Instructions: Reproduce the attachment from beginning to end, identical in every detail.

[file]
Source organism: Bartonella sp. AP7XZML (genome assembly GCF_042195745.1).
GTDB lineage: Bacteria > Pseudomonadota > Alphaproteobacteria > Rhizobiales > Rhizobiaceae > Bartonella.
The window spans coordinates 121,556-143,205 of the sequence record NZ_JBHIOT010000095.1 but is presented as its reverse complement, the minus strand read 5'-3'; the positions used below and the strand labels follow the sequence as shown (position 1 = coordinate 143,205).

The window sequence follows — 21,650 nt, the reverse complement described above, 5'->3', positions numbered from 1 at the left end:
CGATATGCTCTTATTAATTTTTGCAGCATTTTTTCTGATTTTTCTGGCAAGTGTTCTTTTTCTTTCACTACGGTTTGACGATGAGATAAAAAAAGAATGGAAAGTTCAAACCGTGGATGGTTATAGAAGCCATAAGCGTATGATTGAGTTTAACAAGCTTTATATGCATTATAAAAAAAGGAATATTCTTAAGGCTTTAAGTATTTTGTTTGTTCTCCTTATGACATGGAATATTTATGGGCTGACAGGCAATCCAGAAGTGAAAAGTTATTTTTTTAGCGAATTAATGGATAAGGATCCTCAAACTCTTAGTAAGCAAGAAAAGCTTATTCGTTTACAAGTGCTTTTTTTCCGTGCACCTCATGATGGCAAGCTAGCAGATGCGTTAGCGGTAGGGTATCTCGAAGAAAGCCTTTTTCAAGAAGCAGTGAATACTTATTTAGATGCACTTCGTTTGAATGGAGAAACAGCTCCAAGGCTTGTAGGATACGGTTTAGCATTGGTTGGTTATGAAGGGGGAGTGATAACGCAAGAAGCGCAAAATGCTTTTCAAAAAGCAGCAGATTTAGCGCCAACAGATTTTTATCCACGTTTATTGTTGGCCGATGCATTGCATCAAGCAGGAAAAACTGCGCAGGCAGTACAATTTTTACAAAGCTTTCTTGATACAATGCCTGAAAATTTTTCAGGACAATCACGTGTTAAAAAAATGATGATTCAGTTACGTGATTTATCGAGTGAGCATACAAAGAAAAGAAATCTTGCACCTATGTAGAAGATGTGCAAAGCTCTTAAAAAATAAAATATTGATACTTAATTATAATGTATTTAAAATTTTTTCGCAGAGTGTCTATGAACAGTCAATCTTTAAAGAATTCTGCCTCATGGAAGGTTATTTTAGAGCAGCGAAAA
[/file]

Source organism: Bartonella sp. AP7XZML (genome assembly GCF_042195745.1).
GTDB lineage: Bacteria > Pseudomonadota > Alphaproteobacteria > Rhizobiales > Rhizobiaceae > Bartonella.
The window spans coordinates 121,556-143,205 of the sequence record NZ_JBHIOT010000095.1 but is presented as its reverse complement, the minus strand read 5'-3'; the positions used below and the strand labels follow the sequence as shown (position 1 = coordinate 143,205).

The window sequence follows — 21,650 nt, the reverse complement described above, 5'->3', positions numbered from 1 at the left end:
CGATATGCTCTTATTAATTTTTGCAGCATTTTTTCTGATTTTTCTGGCAAGTGTTCTTTTTCTTTCACTACGGTTTGACGATGAGATAAAAAAAGAATGGAAAGTTCAAACCGTGGATGGTTATAGAAGCCATAAGCGTATGATTGAGTTTAACAAGCTTTATATGCATTATAAAAAAAGGAATATTCTTAAGGCTTTAAGTATTTTGTTTGTTCTCCTTATGACATGGAATATTTATGGGCTGACAGGCAATCCAGAAGTGAAAAGTTATTTTTTTAGCGAATTAATGGATAAGGATCCTCAAACTCTTAGTAAGCAAGAAAAGCTTATTCGTTTACAAGTGCTTTTTTTCCGTGCACCTCATGATGGCAAGCTAGCAGATGCGTTAGCGGTAGGGTATCTCGAAGAAAGCCTTTTTCAAGAAGCAGTGAATACTTATTTAGATGCACTTCGTTTGAATGGAGAAACAGCTCCAAGGCTTGTAGGATACGGTTTAGCATTGGTTGGTTATGAAGGGGGAGTGATAACGCAAGAAGCGCAAAATGCTTTTCAAAAAGCAGCAGATTTAGCGCCAACAGATTTTTATCCACGTTTATTGTTGGCCGATGCATTGCATCAAGCAGGAAAAACTGCGCAGGCAGTACAATTTTTACAAAGCTTTCTTGATACAATGCCTGAAAATTTTTCAGGACAATCACGTGTTAAAAAAATGATGATTCAGTTACGTGATTTATCGAGTGAGCATACAAAGAAAAGAAATCTTGCACCTATGTAGAAGATGTGCAAAGCTCTTAAAAAATAAAATATTGATACTTAATTATAATGTATTTAAAATTTTTTCGCAGAGTGTCTATGAACAGTCAATCTTTAAAGAATTCTGCCTCATGGAAGGTTATTTTAGAGCAGCGAAAA